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Navigating the COVID-19 mortgage assistance process - not so simple for some

Homeowners across the tri-state area have been asking their mortgage companies for help because of financial problems caused by COVID-19 pandemic. Not everyone is satisfied with what they’re hearing back.

News 12 Staff

Apr 24, 2020, 7:24 PM

Updated 1,454 days ago


Michael Ginolfi lives in Marlboro, New Jersey, and was running a successful business providing photography and DJ services for weddings and special occasions prior to the coronavirus crisis. With nearly all events postponed due to social distancing regulations, his business has been hit hard.
“This is scary,” says Ginolfi. He asked his mortgage lender for a forbearance. The bank said yes, but there was a catch. “They hit you with three months, and on the 91st day they want four payments all at one time,” he says. "So if you're not working, where is this coming from?"
Lori Ketcham lives in Islip Terrace, New York. She got the same answer when she asked for help with their home mortgage.
"How are people gonna come up with four months on the 91st day?” she asked.
But didn’t the CARES Act require banks to give a year’s forbearance? Wasn’t there supposed to be an option to move payments to the end of the term? The answer is yes, but it’s not that simple. You can get up to a year forbearance, but only if the mortgage is federally backed by an agency like Fannie Mae. Even then, it may not come all at once.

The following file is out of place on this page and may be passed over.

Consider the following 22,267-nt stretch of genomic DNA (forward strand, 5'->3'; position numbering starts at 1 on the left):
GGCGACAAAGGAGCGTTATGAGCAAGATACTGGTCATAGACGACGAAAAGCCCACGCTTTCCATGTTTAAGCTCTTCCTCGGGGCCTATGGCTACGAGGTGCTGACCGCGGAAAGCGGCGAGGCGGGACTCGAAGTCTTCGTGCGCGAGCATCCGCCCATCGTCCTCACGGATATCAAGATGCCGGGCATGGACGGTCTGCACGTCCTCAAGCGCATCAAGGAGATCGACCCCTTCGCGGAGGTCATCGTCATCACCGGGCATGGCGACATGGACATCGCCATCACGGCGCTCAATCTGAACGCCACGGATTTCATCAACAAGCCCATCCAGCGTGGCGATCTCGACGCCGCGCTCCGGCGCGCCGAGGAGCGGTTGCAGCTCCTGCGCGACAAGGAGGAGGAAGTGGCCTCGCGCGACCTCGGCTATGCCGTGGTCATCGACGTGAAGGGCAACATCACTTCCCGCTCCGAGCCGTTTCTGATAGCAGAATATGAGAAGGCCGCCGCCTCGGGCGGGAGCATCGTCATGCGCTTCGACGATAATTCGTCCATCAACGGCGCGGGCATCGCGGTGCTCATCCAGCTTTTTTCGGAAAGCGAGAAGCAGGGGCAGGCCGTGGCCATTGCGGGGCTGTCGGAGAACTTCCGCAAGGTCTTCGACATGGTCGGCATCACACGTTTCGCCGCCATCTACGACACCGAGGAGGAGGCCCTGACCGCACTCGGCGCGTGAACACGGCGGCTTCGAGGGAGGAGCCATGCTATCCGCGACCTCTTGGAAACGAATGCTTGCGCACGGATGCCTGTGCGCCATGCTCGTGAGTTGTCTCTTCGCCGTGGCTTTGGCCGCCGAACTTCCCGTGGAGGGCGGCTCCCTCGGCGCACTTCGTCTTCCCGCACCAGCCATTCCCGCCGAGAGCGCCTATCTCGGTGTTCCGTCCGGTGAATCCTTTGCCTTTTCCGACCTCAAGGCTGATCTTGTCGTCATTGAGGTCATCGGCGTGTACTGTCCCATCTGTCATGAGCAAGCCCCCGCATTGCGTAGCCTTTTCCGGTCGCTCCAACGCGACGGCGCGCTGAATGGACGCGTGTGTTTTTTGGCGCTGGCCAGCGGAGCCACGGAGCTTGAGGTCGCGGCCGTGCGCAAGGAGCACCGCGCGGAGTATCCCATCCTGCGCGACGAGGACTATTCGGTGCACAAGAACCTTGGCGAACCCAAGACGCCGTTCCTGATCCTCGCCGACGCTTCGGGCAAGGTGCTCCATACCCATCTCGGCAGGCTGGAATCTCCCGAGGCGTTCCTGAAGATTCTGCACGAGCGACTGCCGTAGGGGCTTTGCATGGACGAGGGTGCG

Andrea Bopp Stark, of the National Consumer Law Center, says repaying the missed payments is also complicated.
“Some servicers are giving that in 90-day increments. But there should be a quick and easy process to renew that,” says Bopp Stark. "There’s not one option at the end of the forbearance period. One of the options is the servicer will demand full payment. But the federally backed loans do have programs in place to help borrowers in place to help borrowers repay this."
One option, which everyone wants, is the deferral to move missed payments to the end of the term interest-free, with five years to catch up on property tax and insurance escrow. But for that, you have to qualify - and that means proving you need that forbearance because of financial damage caused by COVID-19. 
"If you can show that you were current before all of this, then hopefully you’d be approved for an extension of the terms at the end. But it’s not a guarantee,” says Bopp Stark.
The National Consumer Law Center says evaluations to have mortgage payments deferred to the end of your mortgage won't begin until July in most cases, but you can and should begin to look at your options now.
Walt Kane answers News 12 viewers' COVID-19 questions in this week's Consumer Alert Q&A on Facebook:
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